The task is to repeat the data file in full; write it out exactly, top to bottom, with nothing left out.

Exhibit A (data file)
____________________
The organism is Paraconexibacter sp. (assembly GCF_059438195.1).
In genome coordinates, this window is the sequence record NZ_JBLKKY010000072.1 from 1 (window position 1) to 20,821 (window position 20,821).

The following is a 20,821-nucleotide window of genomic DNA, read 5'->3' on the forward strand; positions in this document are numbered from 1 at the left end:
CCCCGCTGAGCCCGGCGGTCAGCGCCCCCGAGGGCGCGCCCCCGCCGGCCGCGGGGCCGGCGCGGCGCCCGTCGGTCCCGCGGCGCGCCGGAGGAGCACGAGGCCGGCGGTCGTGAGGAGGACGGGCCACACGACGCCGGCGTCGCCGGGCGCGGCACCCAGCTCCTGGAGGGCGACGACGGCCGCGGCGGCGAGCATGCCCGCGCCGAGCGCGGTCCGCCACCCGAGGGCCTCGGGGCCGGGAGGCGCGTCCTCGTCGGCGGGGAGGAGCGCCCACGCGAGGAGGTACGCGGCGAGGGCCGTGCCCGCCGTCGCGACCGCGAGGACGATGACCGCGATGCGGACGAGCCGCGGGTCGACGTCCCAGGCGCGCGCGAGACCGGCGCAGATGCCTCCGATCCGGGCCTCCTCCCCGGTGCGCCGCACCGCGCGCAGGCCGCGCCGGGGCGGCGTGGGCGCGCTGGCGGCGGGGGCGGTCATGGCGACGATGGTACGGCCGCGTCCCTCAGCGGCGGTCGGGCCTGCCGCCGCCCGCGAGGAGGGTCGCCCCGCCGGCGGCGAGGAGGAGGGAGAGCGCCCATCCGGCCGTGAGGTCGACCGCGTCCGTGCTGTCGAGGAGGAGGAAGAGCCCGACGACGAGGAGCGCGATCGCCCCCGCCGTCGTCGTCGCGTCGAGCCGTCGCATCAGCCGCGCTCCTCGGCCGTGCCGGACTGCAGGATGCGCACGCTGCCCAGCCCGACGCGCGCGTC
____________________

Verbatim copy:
The organism is Paraconexibacter sp. (assembly GCF_059438195.1).
In genome coordinates, this window is the sequence record NZ_JBLKKY010000072.1 from 1 (window position 1) to 20,821 (window position 20,821).

The following is a 20,821-nucleotide window of genomic DNA, read 5'->3' on the forward strand; positions in this document are numbered from 1 at the left end:
CCCCGCTGAGCCCGGCGGTCAGCGCCCCCGAGGGCGCGCCCCCGCCGGCCGCGGGGCCGGCGCGGCGCCCGTCGGTCCCGCGGCGCGCCGGAGGAGCACGAGGCCGGCGGTCGTGAGGAGGACGGGCCACACGACGCCGGCGTCGCCGGGCGCGGCACCCAGCTCCTGGAGGGCGACGACGGCCGCGGCGGCGAGCATGCCCGCGCCGAGCGCGGTCCGCCACCCGAGGGCCTCGGGGCCGGGAGGCGCGTCCTCGTCGGCGGGGAGGAGCGCCCACGCGAGGAGGTACGCGGCGAGGGCCGTGCCCGCCGTCGCGACCGCGAGGACGATGACCGCGATGCGGACGAGCCGCGGGTCGACGTCCCAGGCGCGCGCGAGACCGGCGCAGATGCCTCCGATCCGGGCCTCCTCCCCGGTGCGCCGCACCGCGCGCAGGCCGCGCCGGGGCGGCGTGGGCGCGCTGGCGGCGGGGGCGGTCATGGCGACGATGGTACGGCCGCGTCCCTCAGCGGCGGTCGGGCCTGCCGCCGCCCGCGAGGAGGGTCGCCCCGCCGGCGGCGAGGAGGAGGGAGAGCGCCCATCCGGCCGTGAGGTCGACCGCGTCCGTGCTGTCGAGGAGGAGGAAGAGCCCGACGACGAGGAGCGCGATCGCCCCCGCCGTCGTCGTCGCGTCGAGCCGTCGCATCAGCCGCGCTCCTCGGCCGTGCCGGACTGCAGGATGCGCACGCTGCCCAGCCCGACGCGCGCGTC